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Text and photos by Nick Baker, unless otherwise credited.
Copyright ゥ Ecology Asia 2020



Equatorial Spitting Cobra (Black Spitting Cobra)

Fig 1

Fig 2

Fig 3

Fig 4


Species : Naja sumatrana
Maximum Size : 1.6 metres

The Equatorial Spitting Cobra, or Sumatran Cobra, Naja sumatrana is commonly encountered in lowland, secondary, disturbed habitats : the species has adapted to heavily disturbed habitats in towns and villages. It appears to be less abundant in intact, primary lowland forests.

In Singapore, where it is called the Black Spitting Cobra, it is often encountered in leafy suburbs and occasionally in high density housing estates. When not active these snakes may retreat to cooler, sheltered places such as behind household clutter in gardens, or in cavities behind open drains and garden walls.

This is a highly venomous species which should be treated with caution. Typically this snake prefers to avoid confrontation and is not considered 'aggressive', however large adults will stand erect, expand their hood and hiss loudly if feeling threatened. If the perceived attacker does not back off from this threat display the snake will then attempt to spray venom into the eyes of its tormentor. Unless such venom is washed away immediately, permanent damage to the tissues surrounding the eye can occur. Envenomation through a bite from this species may result in death.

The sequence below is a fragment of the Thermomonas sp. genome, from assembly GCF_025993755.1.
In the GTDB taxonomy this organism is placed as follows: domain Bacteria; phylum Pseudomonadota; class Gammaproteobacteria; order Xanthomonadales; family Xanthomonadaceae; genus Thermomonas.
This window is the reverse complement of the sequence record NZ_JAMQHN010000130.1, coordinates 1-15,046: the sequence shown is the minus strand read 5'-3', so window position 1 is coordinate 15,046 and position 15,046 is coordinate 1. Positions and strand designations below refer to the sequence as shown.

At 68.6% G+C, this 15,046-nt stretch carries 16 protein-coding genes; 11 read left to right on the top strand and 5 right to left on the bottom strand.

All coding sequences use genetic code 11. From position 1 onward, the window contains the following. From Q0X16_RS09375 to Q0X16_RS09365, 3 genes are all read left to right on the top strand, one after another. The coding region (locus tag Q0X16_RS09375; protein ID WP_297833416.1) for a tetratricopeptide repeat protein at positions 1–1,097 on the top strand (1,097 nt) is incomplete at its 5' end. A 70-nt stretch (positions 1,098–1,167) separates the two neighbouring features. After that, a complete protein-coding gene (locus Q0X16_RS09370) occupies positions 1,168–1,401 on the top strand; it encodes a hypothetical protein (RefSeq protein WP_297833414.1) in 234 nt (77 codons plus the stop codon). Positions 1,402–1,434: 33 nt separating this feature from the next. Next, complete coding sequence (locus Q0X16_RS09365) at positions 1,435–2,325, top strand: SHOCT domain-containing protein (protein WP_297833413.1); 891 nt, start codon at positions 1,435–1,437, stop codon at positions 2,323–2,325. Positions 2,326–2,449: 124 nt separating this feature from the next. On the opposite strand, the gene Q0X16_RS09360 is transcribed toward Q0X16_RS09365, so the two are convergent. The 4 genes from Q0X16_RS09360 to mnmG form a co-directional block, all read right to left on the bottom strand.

In most of the Malay Peninsula and Borneo this snake is black to bluish-black in colour, with pale markings in the throat area particularly in juveniles. In other parts of the Malay Peninsula, particularly the northern areas, and Sumatra and adjacent islands the species is brown in colour. Some populations may possess narrow, pale bars on the dorsum.

The body is thick, and the tail short. The head is distinct from the neck, and the snout is rounded.

Das (2010) describes the species as nocturnal, however in Singapore it appears to be almost exclusively diurnal. Prey items include rats, mice and some species of amphibian, in particular the Asian Toad.

This species occurs in Southern Thailand, Peninsular Malaysia, Singapore, Sumatra, Riau Archipelago, Borneo and parts of the Southern Philippines

Fig 1 : This fully-grown specimen, measuring around 1.5 metres, was cornered under some stairs - it immediately expanded its hood and hissed loudly in an impressive threat display. 

Fig 2 : Another large specimen warming itself in a sunlit gully : under direct sunlight it has a bluish tinge.

Fig 3 : Hunting for prey amongst leaf litter.

Fig 4 : A juvenile spreads its hood in alarm as it crosses a rural road. Note the white markings at the margin of the good.

All photos taken in Singapore.

References : H12, H14